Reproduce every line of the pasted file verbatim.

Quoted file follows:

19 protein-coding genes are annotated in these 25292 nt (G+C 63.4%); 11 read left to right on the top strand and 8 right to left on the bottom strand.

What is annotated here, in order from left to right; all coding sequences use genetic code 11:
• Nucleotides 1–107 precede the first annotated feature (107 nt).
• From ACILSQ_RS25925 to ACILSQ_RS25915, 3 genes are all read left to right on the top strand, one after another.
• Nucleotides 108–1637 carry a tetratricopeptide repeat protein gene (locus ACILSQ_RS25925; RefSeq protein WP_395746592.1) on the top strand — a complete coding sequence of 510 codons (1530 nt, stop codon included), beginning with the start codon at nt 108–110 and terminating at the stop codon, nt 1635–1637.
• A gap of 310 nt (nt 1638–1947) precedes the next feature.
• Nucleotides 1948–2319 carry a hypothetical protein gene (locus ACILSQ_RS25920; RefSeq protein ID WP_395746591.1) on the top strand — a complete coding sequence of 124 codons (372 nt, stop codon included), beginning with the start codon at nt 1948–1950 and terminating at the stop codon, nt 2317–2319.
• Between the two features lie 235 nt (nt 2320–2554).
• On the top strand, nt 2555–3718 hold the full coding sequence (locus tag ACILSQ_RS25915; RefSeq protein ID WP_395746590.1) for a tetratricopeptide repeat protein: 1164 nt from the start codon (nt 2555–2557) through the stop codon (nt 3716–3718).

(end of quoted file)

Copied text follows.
19 protein-coding genes are annotated in these 25292 nt (G+C 63.4%); 11 read left to right on the top strand and 8 right to left on the bottom strand.

What is annotated here, in order from left to right; all coding sequences use genetic code 11:
• Nucleotides 1–107 precede the first annotated feature (107 nt).
• From ACILSQ_RS25925 to ACILSQ_RS25915, 3 genes are all read left to right on the top strand, one after another.
• Nucleotides 108–1637 carry a tetratricopeptide repeat protein gene (locus ACILSQ_RS25925; RefSeq protein WP_395746592.1) on the top strand — a complete coding sequence of 510 codons (1530 nt, stop codon included), beginning with the start codon at nt 108–110 and terminating at the stop codon, nt 1635–1637.
• A gap of 310 nt (nt 1638–1947) precedes the next feature.
• Nucleotides 1948–2319 carry a hypothetical protein gene (locus ACILSQ_RS25920; RefSeq protein ID WP_395746591.1) on the top strand — a complete coding sequence of 124 codons (372 nt, stop codon included), beginning with the start codon at nt 1948–1950 and terminating at the stop codon, nt 2317–2319.
• Between the two features lie 235 nt (nt 2320–2554).
• On the top strand, nt 2555–3718 hold the full coding sequence (locus tag ACILSQ_RS25915; RefSeq protein ID WP_395746590.1) for a tetratricopeptide repeat protein: 1164 nt from the start codon (nt 2555–2557) through the stop codon (nt 3716–3718).